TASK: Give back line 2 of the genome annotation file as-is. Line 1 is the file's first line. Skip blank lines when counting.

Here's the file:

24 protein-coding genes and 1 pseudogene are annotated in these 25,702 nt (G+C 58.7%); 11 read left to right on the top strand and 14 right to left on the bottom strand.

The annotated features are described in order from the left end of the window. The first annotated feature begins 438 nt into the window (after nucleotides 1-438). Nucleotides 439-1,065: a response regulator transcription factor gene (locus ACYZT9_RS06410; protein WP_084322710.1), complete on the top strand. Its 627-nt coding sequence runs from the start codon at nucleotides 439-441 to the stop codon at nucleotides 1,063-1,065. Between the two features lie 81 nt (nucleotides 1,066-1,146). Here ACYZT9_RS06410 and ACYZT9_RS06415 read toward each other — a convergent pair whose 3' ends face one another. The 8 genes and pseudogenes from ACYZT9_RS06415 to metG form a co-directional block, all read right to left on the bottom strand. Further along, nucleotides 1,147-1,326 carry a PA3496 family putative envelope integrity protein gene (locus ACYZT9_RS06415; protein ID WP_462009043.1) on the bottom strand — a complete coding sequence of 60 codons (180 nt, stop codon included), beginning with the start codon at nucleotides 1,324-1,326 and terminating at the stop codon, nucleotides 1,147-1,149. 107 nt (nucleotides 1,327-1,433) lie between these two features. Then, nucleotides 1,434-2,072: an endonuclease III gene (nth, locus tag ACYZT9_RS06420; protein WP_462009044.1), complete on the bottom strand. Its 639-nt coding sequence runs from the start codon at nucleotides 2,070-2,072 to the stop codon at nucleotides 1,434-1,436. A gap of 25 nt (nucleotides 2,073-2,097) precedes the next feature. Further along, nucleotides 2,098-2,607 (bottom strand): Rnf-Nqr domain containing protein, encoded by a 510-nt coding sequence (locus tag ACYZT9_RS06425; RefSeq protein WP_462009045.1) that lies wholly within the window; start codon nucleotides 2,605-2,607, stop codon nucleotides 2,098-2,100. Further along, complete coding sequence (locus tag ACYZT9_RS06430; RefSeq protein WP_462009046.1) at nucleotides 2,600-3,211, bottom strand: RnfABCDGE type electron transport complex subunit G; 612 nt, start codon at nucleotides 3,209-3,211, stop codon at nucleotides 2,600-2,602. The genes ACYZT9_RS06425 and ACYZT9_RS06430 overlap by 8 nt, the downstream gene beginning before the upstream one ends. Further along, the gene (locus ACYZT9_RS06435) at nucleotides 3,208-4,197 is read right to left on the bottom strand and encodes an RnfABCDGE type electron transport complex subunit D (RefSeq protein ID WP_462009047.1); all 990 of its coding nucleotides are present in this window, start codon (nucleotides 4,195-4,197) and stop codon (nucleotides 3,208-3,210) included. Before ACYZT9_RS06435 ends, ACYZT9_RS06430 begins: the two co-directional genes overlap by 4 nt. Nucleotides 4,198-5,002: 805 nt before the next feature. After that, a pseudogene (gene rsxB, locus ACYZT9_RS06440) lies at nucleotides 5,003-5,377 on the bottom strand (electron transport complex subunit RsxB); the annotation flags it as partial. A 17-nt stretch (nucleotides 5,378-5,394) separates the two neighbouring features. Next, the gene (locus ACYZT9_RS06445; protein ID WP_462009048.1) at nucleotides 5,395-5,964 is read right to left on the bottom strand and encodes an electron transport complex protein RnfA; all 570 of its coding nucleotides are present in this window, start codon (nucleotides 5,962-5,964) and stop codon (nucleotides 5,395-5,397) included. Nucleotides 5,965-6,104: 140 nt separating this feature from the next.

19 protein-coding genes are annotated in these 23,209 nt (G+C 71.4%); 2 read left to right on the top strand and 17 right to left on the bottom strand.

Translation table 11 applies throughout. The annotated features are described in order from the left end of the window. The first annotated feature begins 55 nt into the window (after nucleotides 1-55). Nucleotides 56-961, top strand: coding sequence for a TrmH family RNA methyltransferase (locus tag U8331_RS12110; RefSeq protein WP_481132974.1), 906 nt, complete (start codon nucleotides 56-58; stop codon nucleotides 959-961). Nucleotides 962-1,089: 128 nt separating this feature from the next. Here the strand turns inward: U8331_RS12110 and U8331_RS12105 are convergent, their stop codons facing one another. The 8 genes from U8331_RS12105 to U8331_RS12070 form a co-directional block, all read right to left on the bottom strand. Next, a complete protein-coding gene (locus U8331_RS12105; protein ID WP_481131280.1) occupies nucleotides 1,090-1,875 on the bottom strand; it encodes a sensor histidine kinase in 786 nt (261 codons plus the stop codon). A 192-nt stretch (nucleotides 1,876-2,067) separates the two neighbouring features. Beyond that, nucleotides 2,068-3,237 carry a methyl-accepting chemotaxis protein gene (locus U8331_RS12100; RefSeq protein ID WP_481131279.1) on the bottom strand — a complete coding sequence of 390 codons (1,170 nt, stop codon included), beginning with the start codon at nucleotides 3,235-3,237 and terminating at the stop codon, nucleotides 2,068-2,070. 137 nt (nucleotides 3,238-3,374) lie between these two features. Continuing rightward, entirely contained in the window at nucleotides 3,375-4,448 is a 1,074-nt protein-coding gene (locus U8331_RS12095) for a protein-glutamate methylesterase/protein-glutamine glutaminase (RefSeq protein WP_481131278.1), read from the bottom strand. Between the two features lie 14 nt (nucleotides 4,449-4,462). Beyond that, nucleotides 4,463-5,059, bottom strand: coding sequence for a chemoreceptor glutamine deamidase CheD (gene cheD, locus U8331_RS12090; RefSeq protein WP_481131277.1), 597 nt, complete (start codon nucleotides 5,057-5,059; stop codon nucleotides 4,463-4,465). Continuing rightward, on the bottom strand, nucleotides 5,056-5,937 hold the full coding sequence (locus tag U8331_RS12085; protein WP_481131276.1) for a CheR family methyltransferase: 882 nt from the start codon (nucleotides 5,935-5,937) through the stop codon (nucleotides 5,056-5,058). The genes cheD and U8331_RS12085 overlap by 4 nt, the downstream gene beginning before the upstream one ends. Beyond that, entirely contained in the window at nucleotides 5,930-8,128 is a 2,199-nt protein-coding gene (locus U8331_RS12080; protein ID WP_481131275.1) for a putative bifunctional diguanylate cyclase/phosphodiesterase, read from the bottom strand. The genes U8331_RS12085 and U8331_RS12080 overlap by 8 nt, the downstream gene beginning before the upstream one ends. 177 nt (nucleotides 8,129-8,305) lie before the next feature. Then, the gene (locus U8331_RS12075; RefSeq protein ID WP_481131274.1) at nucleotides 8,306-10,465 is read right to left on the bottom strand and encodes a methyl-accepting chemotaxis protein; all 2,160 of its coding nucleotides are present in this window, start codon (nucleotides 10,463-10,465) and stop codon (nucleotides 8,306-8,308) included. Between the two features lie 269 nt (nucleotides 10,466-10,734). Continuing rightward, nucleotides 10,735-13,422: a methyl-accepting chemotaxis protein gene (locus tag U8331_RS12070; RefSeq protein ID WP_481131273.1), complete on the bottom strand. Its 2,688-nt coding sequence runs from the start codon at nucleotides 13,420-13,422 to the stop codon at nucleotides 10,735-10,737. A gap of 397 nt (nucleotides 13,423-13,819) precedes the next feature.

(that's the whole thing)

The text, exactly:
The annotated features are described in order from the left end of the window. The first annotated feature begins 438 nt into the window (after nucleotides 1-438). Nucleotides 439-1,065: a response regulator transcription factor gene (locus ACYZT9_RS06410; protein WP_084322710.1), complete on the top strand. Its 627-nt coding sequence runs from the start codon at nucleotides 439-441 to the stop codon at nucleotides 1,063-1,065. Between the two features lie 81 nt (nucleotides 1,066-1,146). Here ACYZT9_RS06410 and ACYZT9_RS06415 read toward each other — a convergent pair whose 3' ends face one another. The 8 genes and pseudogenes from ACYZT9_RS06415 to metG form a co-directional block, all read right to left on the bottom strand. Further along, nucleotides 1,147-1,326 carry a PA3496 family putative envelope integrity protein gene (locus ACYZT9_RS06415; protein ID WP_462009043.1) on the bottom strand — a complete coding sequence of 60 codons (180 nt, stop codon included), beginning with the start codon at nucleotides 1,324-1,326 and terminating at the stop codon, nucleotides 1,147-1,149. 107 nt (nucleotides 1,327-1,433) lie between these two features. Then, nucleotides 1,434-2,072: an endonuclease III gene (nth, locus tag ACYZT9_RS06420; protein WP_462009044.1), complete on the bottom strand. Its 639-nt coding sequence runs from the start codon at nucleotides 2,070-2,072 to the stop codon at nucleotides 1,434-1,436. A gap of 25 nt (nucleotides 2,073-2,097) precedes the next feature. Further along, nucleotides 2,098-2,607 (bottom strand): Rnf-Nqr domain containing protein, encoded by a 510-nt coding sequence (locus tag ACYZT9_RS06425; RefSeq protein WP_462009045.1) that lies wholly within the window; start codon nucleotides 2,605-2,607, stop codon nucleotides 2,098-2,100. Further along, complete coding sequence (locus tag ACYZT9_RS06430; RefSeq protein WP_462009046.1) at nucleotides 2,600-3,211, bottom strand: RnfABCDGE type electron transport complex subunit G; 612 nt, start codon at nucleotides 3,209-3,211, stop codon at nucleotides 2,600-2,602. The genes ACYZT9_RS06425 and ACYZT9_RS06430 overlap by 8 nt, the downstream gene beginning before the upstream one ends. Further along, the gene (locus ACYZT9_RS06435) at nucleotides 3,208-4,197 is read right to left on the bottom strand and encodes an RnfABCDGE type electron transport complex subunit D (RefSeq protein ID WP_462009047.1); all 990 of its coding nucleotides are present in this window, start codon (nucleotides 4,195-4,197) and stop codon (nucleotides 3,208-3,210) included. Before ACYZT9_RS06435 ends, ACYZT9_RS06430 begins: the two co-directional genes overlap by 4 nt. Nucleotides 4,198-5,002: 805 nt before the next feature. After that, a pseudogene (gene rsxB, locus ACYZT9_RS06440) lies at nucleotides 5,003-5,377 on the bottom strand (electron transport complex subunit RsxB); the annotation flags it as partial. A 17-nt stretch (nucleotides 5,378-5,394) separates the two neighbouring features. Next, the gene (locus ACYZT9_RS06445; protein ID WP_462009048.1) at nucleotides 5,395-5,964 is read right to left on the bottom strand and encodes an electron transport complex protein RnfA; all 570 of its coding nucleotides are present in this window, start codon (nucleotides 5,962-5,964) and stop codon (nucleotides 5,395-5,397) included. Nucleotides 5,965-6,104: 140 nt separating this feature from the next.